tax policy center
publications
HOME | TAX TOPICS | NUMBERS | TAX FACTS | LIBRARY | BRIEFING BOOK | EVENTS | LEGISLATION | PRESS | TAXVOX Blog | About Us help get RSS feed

Advanced Search

by Topic:

by Author:

by Type:

by Date Range:
  From last wks

     

library

Countdown to Catastrophe

Leonard E. Burman

Published: April 26, 2010
Availability:
 PDF |  Printer-Friendly Version

Share:  Share on Facebook Share on Twitter Share on LinkedIn Share on Yahoo Buzz Share on Digg Share on Reddit

Reprinted with permission of Milken Institute Review

The text below is an excerpt from the complete document. Read the full report in PDF format.


Abstract

This article, written for a lay audience, discusses the causes and consequences of "catastrophic budget failure." When America's ballooning federal debt becomes unmanageable, we might simply refuse to honor our obligations, triggering a worldwide financial collapse and an economic downtown that would make the recent unpleasantness seem like a walk in the park. Or we might create enough money to pay back our creditors, domestic and foreign, triggering a hyperinflation reminiscent of failed states like the Weimar Republic in the 1930s (or, more recently, Zimbabwe) that would wipe out the savings of anyone caught holding wealth in dollars. The bottom line: while nobody knows exactly how or when catastrophic budget failure will play out, disaster is assured unless the federal government reins in its profligate ways.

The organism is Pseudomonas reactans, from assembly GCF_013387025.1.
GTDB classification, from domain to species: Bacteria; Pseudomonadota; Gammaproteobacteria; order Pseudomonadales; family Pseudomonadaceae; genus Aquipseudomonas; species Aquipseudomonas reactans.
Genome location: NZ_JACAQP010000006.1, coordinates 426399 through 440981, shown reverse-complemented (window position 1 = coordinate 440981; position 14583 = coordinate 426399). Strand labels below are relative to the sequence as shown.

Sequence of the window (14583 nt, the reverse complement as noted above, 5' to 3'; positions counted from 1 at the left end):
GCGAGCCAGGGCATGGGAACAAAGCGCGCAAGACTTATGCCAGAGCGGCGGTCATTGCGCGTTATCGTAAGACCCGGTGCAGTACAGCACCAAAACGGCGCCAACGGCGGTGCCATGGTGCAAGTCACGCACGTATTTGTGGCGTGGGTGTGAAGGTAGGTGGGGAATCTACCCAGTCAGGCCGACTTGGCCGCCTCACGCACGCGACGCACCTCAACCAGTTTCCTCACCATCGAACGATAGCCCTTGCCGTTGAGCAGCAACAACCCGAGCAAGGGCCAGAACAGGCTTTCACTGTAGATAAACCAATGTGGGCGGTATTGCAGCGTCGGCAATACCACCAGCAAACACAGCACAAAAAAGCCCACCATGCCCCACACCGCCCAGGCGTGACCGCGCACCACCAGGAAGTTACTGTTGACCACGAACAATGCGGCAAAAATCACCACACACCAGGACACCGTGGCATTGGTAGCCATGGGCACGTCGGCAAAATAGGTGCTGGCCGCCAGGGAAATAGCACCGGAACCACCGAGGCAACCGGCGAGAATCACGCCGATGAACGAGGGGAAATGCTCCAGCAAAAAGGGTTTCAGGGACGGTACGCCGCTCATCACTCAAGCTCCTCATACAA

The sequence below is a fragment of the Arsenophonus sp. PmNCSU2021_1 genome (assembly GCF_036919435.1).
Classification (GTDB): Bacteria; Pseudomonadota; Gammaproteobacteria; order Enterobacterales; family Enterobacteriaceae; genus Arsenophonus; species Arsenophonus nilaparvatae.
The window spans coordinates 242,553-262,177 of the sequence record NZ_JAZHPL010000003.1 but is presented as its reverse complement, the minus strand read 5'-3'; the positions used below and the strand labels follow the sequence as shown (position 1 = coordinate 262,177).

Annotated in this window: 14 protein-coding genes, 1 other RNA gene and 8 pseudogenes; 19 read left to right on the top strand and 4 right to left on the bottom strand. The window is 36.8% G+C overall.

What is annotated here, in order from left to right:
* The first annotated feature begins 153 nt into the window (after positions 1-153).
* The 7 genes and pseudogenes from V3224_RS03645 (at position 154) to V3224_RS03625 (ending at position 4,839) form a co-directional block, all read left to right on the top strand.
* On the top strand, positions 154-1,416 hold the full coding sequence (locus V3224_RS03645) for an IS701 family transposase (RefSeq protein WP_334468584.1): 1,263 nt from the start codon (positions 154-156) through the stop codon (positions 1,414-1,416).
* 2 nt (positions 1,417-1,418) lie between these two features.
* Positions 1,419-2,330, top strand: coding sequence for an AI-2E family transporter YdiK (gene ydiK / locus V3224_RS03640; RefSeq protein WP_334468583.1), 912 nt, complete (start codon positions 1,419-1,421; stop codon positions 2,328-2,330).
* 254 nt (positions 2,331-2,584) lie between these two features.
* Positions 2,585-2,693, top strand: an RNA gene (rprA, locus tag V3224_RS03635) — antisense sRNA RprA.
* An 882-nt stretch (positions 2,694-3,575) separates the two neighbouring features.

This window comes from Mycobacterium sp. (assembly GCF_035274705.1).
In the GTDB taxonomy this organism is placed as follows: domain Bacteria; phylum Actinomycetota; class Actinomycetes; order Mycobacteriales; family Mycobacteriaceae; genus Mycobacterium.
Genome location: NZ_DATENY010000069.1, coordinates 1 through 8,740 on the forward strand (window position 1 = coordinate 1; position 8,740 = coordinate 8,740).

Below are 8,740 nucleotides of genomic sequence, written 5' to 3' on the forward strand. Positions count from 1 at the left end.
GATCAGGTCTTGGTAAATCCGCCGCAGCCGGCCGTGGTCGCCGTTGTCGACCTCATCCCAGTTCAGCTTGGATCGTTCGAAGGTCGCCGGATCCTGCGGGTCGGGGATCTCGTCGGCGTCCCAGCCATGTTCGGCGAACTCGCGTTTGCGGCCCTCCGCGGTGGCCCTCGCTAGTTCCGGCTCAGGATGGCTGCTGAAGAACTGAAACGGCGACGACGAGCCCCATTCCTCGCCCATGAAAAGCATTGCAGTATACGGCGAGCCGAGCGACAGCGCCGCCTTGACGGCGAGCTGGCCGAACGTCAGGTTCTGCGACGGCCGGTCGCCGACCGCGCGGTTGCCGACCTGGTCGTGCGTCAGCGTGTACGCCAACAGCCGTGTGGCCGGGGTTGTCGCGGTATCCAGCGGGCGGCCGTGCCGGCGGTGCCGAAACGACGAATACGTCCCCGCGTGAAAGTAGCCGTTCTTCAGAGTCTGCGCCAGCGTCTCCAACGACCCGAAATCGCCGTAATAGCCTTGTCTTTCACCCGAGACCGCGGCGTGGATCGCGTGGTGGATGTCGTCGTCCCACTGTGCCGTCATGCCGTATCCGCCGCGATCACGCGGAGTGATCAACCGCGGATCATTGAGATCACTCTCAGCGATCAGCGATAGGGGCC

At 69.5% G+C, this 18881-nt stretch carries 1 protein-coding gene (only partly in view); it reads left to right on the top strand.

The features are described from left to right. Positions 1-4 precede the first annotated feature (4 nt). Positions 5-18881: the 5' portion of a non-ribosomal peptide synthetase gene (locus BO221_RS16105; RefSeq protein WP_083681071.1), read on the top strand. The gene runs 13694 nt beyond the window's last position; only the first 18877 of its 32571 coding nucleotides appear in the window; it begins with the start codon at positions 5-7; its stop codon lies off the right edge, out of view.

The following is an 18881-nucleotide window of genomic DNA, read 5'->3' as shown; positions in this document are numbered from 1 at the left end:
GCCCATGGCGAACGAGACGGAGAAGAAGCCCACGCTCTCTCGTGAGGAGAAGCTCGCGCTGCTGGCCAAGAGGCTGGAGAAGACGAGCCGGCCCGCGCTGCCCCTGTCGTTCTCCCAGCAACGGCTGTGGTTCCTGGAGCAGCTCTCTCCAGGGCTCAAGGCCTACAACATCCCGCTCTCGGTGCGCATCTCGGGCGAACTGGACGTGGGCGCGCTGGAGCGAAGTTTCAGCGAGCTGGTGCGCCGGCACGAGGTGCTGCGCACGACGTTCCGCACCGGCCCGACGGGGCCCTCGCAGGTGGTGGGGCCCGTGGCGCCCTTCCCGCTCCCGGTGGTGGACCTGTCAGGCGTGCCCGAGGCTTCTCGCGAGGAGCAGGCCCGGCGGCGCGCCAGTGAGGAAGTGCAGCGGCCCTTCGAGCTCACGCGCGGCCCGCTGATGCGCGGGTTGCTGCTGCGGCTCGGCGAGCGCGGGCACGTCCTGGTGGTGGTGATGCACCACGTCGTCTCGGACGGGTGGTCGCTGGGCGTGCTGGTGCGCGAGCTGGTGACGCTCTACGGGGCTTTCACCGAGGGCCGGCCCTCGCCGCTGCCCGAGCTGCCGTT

This article draws heavily on more technical collaborative work with Jeffrey Rohaly, Joseph Rosenberg, and Katherine Lim of the Tax Policy Center, which will be published in The National Tax Journal.


Introduction

It?s 2030. China has just invaded Taiwan, and things do not look good for the island. Taiwan's longtime protector, the United States, has responded with passionate rhetoric and a barrage of UN Security Council resolutions which China has vetoed. But a military response is out of the question. China might counter by cutting off America's lifeline of foreign capital, tanking the dollar and crippling the economy. And, truth be told, it is not clear that the U.S. Navy, much diminished by decades of penny-pinching, could put up much of a fight against the world's pre-eminent superpower.

I'm not saying that's our future; there are alternative (though equally ugly) possibilities. When America's ballooning federal debt becomes unmanage able, we might simply refuse to honor our obligations, triggering a world wide financial collapse and an economic downturn that would make the recent unpleasantness seem like a walk in the park. Or we might create enough money to pay back our creditors, domestic and foreign, triggering a hyperinflation reminiscent of failed states like the Weimar Republic in the 1930s (or, more recently, Zimbabwe) that would wipe out the savings of any one caught holding wealth in dollars.

The bottom line here (and I do mean bottom): while nobody knows exactly how or when catastrophic budget failure will play out, disaster is assured unless the federal government reins in its profligate ways.

(End of excerpt. The entire report is available in PDF format.)